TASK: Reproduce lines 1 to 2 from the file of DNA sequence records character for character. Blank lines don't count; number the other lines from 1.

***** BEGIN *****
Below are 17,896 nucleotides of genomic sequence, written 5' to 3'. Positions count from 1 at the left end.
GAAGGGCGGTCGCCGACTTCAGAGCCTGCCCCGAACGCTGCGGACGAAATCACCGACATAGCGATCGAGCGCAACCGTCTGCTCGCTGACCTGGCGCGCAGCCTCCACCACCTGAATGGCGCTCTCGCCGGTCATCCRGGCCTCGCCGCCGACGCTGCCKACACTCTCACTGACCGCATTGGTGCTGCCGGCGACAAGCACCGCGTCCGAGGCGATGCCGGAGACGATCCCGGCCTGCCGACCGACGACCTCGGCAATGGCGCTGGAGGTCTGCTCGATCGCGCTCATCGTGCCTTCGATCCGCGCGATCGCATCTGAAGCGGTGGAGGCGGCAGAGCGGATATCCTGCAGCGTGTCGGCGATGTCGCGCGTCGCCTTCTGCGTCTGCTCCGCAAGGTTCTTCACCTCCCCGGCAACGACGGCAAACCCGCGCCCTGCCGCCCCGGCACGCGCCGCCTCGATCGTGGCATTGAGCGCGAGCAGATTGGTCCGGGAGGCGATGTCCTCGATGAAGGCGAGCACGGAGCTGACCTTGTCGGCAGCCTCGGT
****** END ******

Below are 17,896 nucleotides of genomic sequence, written 5' to 3'. Positions count from 1 at the left end.
GAAGGGCGGTCGCCGACTTCAGAGCCTGCCCCGAACGCTGCGGACGAAATCACCGACATAGCGATCGAGCGCAACCGTCTGCTCGCTGACCTGGCGCGCAGCCTCCACCACCTGAATGGCGCTCTCGCCGGTCATCCRGGCCTCGCCGCCGACGCTGCCKACACTCTCACTGACCGCATTGGTGCTGCCGGCGACAAGCACCGCGTCCGAGGCGATGCCGGAGACGATCCCGGCCTGCCGACCGACGACCTCGGCAATGGCGCTGGAGGTCTGCTCGATCGCGCTCATCGTGCCTTCGATCCGCGCGATCGCATCTGAAGCGGTGGAGGCGGCAGAGCGGATATCCTGCAGCGTGTCGGCGATGTCGCGCGTCGCCTTCTGCGTCTGCTCCGCAAGGTTCTTCACCTCCCCGGCAACGACGGCAAACCCGCGCCCTGCCGCCCCGGCACGCGCCGCCTCGATCGTGGCATTGAGCGCGAGCAGATTGGTCCGGGAGGCGATGTCCTCGATGAAGGCGAGCACGGAGCTGACCTTGTCGGCAGCCTCGGT